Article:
AUSTRIA - Austria's APK Pensionskasse plans to increase absolute return investments, while its competitor Valida Pension is to reduce its allocation to credit.

Christian Böhm, CEO of the €2.5bn APK said the fund will assess a range products and providers to identify strategies that fit the portfolio. (See earlier IPE article: Share of long-only investments will reduce - APK ) The strategy will not involve adding a limited number of absolute return mandates, he insisted.

"Some investments that are not purely long-only may not count as hedge funds, although for regulatory reasons we might have to include them in this category," Böhm noted.

The fund said it had been prepared to "step on the brake" in 2009 when it came to equity exposure. It has also only increased this gradually in 2010, with most portfolios holding between 15% and 45%, Böhm continued.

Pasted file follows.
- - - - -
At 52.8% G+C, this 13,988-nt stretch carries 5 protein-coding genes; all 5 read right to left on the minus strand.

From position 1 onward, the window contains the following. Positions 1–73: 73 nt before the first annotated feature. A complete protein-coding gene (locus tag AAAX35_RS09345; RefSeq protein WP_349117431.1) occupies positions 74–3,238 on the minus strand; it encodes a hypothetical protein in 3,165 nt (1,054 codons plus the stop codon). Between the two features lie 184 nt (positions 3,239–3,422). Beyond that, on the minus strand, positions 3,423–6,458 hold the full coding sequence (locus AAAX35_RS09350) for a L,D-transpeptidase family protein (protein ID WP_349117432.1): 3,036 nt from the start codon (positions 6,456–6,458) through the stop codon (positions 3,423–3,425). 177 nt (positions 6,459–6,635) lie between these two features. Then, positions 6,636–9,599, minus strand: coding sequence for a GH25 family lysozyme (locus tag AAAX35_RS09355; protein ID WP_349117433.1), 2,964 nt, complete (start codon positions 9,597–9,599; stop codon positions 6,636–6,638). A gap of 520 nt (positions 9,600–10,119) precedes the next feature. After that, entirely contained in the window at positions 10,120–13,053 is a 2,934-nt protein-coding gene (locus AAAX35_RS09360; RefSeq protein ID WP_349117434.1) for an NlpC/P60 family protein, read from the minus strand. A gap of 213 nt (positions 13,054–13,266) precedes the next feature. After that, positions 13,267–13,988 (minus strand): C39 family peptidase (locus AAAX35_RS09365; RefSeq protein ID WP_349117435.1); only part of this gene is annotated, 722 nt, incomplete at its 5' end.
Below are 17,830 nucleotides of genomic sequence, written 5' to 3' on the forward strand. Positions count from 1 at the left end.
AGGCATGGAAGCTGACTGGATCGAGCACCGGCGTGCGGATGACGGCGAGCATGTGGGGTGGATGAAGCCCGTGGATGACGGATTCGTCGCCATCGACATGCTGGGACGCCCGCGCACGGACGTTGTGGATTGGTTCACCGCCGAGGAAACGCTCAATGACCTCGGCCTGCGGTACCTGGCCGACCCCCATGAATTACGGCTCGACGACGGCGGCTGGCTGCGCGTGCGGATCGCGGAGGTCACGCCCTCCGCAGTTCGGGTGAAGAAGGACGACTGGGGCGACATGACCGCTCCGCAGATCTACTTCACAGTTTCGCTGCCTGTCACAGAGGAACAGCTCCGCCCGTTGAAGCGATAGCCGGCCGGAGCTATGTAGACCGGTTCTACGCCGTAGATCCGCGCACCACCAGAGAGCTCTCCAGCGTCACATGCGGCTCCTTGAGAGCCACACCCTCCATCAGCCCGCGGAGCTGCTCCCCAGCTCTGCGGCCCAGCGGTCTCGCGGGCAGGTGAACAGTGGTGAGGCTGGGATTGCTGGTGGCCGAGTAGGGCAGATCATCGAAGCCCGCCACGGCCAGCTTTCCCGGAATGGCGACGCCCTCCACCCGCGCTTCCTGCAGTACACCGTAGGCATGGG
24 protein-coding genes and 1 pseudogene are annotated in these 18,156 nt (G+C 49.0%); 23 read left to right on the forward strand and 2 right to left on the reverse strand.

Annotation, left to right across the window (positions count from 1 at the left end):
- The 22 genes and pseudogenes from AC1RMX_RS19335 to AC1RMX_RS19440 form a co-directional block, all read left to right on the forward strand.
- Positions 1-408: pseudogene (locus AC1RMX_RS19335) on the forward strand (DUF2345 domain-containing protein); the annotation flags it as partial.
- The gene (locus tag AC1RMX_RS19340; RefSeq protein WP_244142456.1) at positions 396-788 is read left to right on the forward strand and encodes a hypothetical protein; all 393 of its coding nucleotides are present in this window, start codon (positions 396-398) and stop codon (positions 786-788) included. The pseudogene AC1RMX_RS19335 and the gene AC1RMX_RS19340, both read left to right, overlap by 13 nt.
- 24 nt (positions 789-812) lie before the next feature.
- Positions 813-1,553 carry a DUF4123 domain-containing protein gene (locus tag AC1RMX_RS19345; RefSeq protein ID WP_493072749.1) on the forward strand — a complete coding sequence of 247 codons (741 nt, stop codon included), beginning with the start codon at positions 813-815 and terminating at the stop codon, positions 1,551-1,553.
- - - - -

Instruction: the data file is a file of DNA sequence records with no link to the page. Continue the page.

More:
Böhm confirmed that this strategy might have cost some performance: APK reported a 7.9% return for 2009, which is below the market average of 9%. (See earlier IPE article: Austrian company funds enjoy a better year)

However, in the first three months of 2010 the fund managed to outperform the market again with a 3.5% return. (See earlier IPE article: Austrian funds increase equity allocation in Q1)

APK also diversified its fixed income portfolio in 2009 by raising the proportion of emerging market corporate debt while at the same time reducing its exposure to government bonds - "in some portfolios down to a 0%-quota," Böhm noted.

Meanwhile the €3.2bn Austrian multi-employer fund Valida Pension has reduced its overweight in corporate bonds, which had helped it outperform the market in 2009 with a 10.37% return. (See earlier IPE article: ÖPAG rebrands as Valida Pension)

From a two percentage point overweight on its 10% strategic exposure, the fund has now reduced the exposure to credit to 8%, Georg Dax, a director at Valida Pension, confirmed to IPE.

Similarly, the fund has reduced its exposure to high yield from a one percentage point overweight to 2% overall, well below the strategic exposure of 4%.

"At the moment we are sticking to this tactical allocation but changes in the economic environment might of course lead to changes," Dax noted.